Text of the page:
NFL  > Pittsburgh Steelers  > THE CALL ON THE VIKINGS THAT EVERYONE IS COMPLAINING ABOUT THAT TOOK AWAY THE TD IS EXPLAINED
October 28, 2009, 06:18 PM
Ran up on this nice litte read. I have heard alot and seen alot about the call in the Steelers Vikings game so here it is explained out . It was a good call /

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Of all the complaints about officiating, I think the most maddening is how people who hate the Pittsburgh Steelers -- so, a really, really large contingent -- like to label them the "Stealers" and proclaim they always get the calls. This past weekend was a great example, as the Steelers took down the Vikings fair-and-square, but some people just can't seem to grasp the concept.

First of all, there are tons of complaints about the tripping call which negated a Vikings touchdown -- and was soon followed by a Steelers' defensive touchdown. Honestly, I'm not quite sure what the fuss is about. Tripping is defined as (Rule 3-40) "the use of the leg in obstructing any opponent." In rule 12-1-5, it clearly states that anyone can block an opponent as long as he's not tripping him. I keep seeing the word "phantom" used in conjunction with this call, but click here to watch the highlight (about the 2:20 mark) and keep the rule in mind. Try to be unbiased, consider the rule and see what you see.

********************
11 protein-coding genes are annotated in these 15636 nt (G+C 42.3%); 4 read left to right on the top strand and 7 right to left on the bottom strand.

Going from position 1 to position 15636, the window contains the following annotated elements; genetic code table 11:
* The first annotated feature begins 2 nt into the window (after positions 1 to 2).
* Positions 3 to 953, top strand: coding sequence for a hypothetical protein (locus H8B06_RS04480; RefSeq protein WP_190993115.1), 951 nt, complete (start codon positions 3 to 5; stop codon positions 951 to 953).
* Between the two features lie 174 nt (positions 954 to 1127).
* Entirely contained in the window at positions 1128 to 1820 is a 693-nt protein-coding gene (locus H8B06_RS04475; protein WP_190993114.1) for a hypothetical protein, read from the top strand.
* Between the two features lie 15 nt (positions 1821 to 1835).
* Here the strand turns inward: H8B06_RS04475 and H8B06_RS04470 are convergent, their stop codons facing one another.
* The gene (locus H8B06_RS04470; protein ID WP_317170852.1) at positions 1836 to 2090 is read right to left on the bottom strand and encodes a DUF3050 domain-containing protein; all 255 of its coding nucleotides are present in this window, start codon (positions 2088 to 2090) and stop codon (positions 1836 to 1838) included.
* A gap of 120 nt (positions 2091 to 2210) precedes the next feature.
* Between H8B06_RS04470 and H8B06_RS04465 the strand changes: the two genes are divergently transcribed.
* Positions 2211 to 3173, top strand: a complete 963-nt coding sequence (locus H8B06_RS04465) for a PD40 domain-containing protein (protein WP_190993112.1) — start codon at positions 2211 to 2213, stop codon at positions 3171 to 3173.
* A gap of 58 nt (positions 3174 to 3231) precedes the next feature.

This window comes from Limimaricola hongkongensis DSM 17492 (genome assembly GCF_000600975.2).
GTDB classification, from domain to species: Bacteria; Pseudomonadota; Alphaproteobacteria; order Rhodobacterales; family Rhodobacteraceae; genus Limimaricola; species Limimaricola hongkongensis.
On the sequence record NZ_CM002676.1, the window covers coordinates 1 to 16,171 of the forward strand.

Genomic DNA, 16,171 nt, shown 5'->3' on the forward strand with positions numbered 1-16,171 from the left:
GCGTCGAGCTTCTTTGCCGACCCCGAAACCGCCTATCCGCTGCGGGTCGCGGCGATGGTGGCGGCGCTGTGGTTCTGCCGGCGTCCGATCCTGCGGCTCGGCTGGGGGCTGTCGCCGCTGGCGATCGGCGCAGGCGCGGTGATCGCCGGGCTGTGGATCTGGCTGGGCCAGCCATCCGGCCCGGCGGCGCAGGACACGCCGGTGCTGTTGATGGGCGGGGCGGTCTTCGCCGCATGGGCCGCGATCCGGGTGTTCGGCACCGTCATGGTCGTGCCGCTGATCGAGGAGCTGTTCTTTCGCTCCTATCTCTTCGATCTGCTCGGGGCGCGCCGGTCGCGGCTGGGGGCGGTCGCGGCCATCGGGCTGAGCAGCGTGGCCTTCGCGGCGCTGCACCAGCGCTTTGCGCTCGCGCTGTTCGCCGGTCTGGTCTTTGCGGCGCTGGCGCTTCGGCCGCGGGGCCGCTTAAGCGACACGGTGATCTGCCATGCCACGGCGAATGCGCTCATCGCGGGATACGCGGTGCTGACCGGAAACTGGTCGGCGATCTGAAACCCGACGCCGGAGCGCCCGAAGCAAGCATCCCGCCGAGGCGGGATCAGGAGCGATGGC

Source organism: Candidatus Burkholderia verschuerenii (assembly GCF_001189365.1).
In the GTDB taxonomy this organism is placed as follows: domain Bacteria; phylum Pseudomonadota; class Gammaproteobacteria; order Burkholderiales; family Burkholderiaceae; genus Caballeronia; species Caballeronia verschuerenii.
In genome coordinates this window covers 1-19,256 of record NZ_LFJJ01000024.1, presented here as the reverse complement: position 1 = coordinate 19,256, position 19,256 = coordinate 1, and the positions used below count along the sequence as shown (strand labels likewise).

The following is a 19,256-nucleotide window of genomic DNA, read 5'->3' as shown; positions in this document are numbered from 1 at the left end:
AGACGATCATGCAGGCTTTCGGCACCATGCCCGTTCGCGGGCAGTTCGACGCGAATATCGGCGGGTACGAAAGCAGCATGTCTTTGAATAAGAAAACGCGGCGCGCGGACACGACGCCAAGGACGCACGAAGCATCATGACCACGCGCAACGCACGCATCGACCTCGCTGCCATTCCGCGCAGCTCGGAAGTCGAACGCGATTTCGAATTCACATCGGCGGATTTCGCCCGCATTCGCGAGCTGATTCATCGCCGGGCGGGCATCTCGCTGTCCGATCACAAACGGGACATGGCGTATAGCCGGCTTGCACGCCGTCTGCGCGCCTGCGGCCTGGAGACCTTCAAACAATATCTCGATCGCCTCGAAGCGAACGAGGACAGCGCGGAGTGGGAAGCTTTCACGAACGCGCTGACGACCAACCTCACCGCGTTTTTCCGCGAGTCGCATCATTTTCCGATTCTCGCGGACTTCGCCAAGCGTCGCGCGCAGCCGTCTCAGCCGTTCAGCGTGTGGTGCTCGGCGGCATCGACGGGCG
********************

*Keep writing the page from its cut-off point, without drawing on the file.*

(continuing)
I really hate it when people say something along the lines of "the officials should let the players decide the game." They did! If Jeff Dugan could have blocked his man successfully instead of diving at toward the opponent's lower-half and whipping his legs up, the Vikings would have scored a touchdown. Instead, he committed a penalty and got caught. No touchdown. A rule was broken and a price was paid. That's elementary.

Can anyone seriously make the argument that Dugan did not use his legs to obstruct the opponent he was trying to block? If so, please feel free to post your argument in the comments section. I would love to see it.

Speaking of Dugan, him plowing over the official during the kickoff return was neither funny nor acceptable. Look, the officials are part of the field and they take on a certain risk when being out on the field. In fact, umpires (the ones who line up in the vicinity of the inside linebackers and watch the line play) may start wearing helmets next season. Regardless of the risk and the fact that people are miffed with the guys from time to time, they are still human beings -- ones who aren't wearing pads like the players. If Dugan didn't see the official, man, he really should have. He appeared to be running toward him for several steps and his helmet was facing the official. If he did -- and it's very suspicious, considering he was just flagged for tripping four plays earlier -- then he should be suspended. To blatantly run over a guy with a clear motive is easily grounds for punishment. I'd like to believe Dugan was trying to find someone to block and accidentally plowed over Richard Reels (the back judge), but we'll never know for sure. They are both lucky Reels wasn't seriously injured.

In case anyone is curious, it is obviously illegal to contact an official intentionally during any part of the game, but there's no way to prove intent on this play, thus, they couldn't have called any sort of penalty on Dugan for the contact.

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